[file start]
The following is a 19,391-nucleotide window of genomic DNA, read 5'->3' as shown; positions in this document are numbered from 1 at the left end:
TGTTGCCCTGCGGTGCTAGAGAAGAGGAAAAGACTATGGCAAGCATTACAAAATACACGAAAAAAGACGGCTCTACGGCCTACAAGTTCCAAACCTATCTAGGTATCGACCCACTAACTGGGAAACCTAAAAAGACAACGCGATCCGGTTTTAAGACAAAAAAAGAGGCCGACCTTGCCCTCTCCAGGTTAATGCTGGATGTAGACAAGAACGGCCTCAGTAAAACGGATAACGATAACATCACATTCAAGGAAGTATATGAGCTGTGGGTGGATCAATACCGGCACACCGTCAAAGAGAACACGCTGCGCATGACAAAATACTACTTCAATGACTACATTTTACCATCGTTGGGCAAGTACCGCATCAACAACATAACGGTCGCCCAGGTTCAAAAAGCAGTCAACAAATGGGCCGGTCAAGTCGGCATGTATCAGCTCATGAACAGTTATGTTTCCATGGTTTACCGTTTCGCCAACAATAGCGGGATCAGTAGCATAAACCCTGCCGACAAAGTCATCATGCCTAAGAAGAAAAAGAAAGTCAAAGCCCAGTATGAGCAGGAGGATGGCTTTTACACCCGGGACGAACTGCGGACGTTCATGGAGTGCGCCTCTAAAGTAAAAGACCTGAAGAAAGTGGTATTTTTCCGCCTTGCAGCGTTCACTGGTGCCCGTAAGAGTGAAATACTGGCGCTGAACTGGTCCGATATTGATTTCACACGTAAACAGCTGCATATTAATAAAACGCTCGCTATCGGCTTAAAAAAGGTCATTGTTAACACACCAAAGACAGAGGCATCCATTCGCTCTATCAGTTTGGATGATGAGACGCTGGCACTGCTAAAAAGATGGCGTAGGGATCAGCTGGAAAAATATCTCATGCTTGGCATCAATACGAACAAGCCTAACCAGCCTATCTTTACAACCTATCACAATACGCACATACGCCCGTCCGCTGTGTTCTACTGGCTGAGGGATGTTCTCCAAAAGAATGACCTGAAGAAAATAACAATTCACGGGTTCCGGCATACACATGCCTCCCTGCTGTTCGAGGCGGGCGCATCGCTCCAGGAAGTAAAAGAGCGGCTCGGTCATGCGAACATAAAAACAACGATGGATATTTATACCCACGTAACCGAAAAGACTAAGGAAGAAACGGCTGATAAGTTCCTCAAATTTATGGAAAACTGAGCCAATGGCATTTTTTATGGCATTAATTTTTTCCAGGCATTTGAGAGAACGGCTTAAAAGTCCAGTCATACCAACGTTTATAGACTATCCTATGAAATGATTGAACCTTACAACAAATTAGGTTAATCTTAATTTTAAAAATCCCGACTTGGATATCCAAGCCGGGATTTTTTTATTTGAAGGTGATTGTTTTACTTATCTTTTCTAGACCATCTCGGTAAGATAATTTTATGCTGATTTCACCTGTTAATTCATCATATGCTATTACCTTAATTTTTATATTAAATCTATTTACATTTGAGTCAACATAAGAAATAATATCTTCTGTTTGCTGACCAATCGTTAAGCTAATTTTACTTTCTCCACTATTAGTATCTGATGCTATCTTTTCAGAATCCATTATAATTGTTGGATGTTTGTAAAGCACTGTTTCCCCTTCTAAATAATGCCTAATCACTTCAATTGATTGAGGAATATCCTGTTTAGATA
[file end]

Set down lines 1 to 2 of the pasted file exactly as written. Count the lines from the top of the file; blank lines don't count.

The following is a 19,391-nucleotide window of genomic DNA, read 5'->3' as shown; positions in this document are numbered from 1 at the left end:
TGTTGCCCTGCGGTGCTAGAGAAGAGGAAAAGACTATGGCAAGCATTACAAAATACACGAAAAAAGACGGCTCTACGGCCTACAAGTTCCAAACCTATCTAGGTATCGACCCACTAACTGGGAAACCTAAAAAGACAACGCGATCCGGTTTTAAGACAAAAAAAGAGGCCGACCTTGCCCTCTCCAGGTTAATGCTGGATGTAGACAAGAACGGCCTCAGTAAAACGGATAACGATAACATCACATTCAAGGAAGTATATGAGCTGTGGGTGGATCAATACCGGCACACCGTCAAAGAGAACACGCTGCGCATGACAAAATACTACTTCAATGACTACATTTTACCATCGTTGGGCAAGTACCGCATCAACAACATAACGGTCGCCCAGGTTCAAAAAGCAGTCAACAAATGGGCCGGTCAAGTCGGCATGTATCAGCTCATGAACAGTTATGTTTCCATGGTTTACCGTTTCGCCAACAATAGCGGGATCAGTAGCATAAACCCTGCCGACAAAGTCATCATGCCTAAGAAGAAAAAGAAAGTCAAAGCCCAGTATGAGCAGGAGGATGGCTTTTACACCCGGGACGAACTGCGGACGTTCATGGAGTGCGCCTCTAAAGTAAAAGACCTGAAGAAAGTGGTATTTTTCCGCCTTGCAGCGTTCACTGGTGCCCGTAAGAGTGAAATACTGGCGCTGAACTGGTCCGATATTGATTTCACACGTAAACAGCTGCATATTAATAAAACGCTCGCTATCGGCTTAAAAAAGGTCATTGTTAACACACCAAAGACAGAGGCATCCATTCGCTCTATCAGTTTGGATGATGAGACGCTGGCACTGCTAAAAAGATGGCGTAGGGATCAGCTGGAAAAATATCTCATGCTTGGCATCAATACGAACAAGCCTAACCAGCCTATCTTTACAACCTATCACAATACGCACATACGCCCGTCCGCTGTGTTCTACTGGCTGAGGGATGTTCTCCAAAAGAATGACCTGAAGAAAATAACAATTCACGGGTTCCGGCATACACATGCCTCCCTGCTGTTCGAGGCGGGCGCATCGCTCCAGGAAGTAAAAGAGCGGCTCGGTCATGCGAACATAAAAACAACGATGGATATTTATACCCACGTAACCGAAAAGACTAAGGAAGAAACGGCTGATAAGTTCCTCAAATTTATGGAAAACTGAGCCAATGGCATTTTTTATGGCATTAATTTTTTCCAGGCATTTGAGAGAACGGCTTAAAAGTCCAGTCATACCAACGTTTATAGACTATCCTATGAAATGATTGAACCTTACAACAAATTAGGTTAATCTTAATTTTAAAAATCCCGACTTGGATATCCAAGCCGGGATTTTTTTATTTGAAGGTGATTGTTTTACTTATCTTTTCTAGACCATCTCGGTAAGATAATTTTATGCTGATTTCACCTGTTAATTCATCATATGCTATTACCTTAATTTTTATATTAAATCTATTTACATTTGAGTCAACATAAGAAATAATATCTTCTGTTTGCTGACCAATCGTTAAGCTAATTTTACTTTCTCCACTATTAGTATCTGATGCTATCTTTTCAGAATCCATTATAATTGTTGGATGTTTGTAAAGCACTGTTTCCCCTTCTAAATAATGCCTAATCACTTCAATTGATTGAGGAATATCCTGTTTAGATA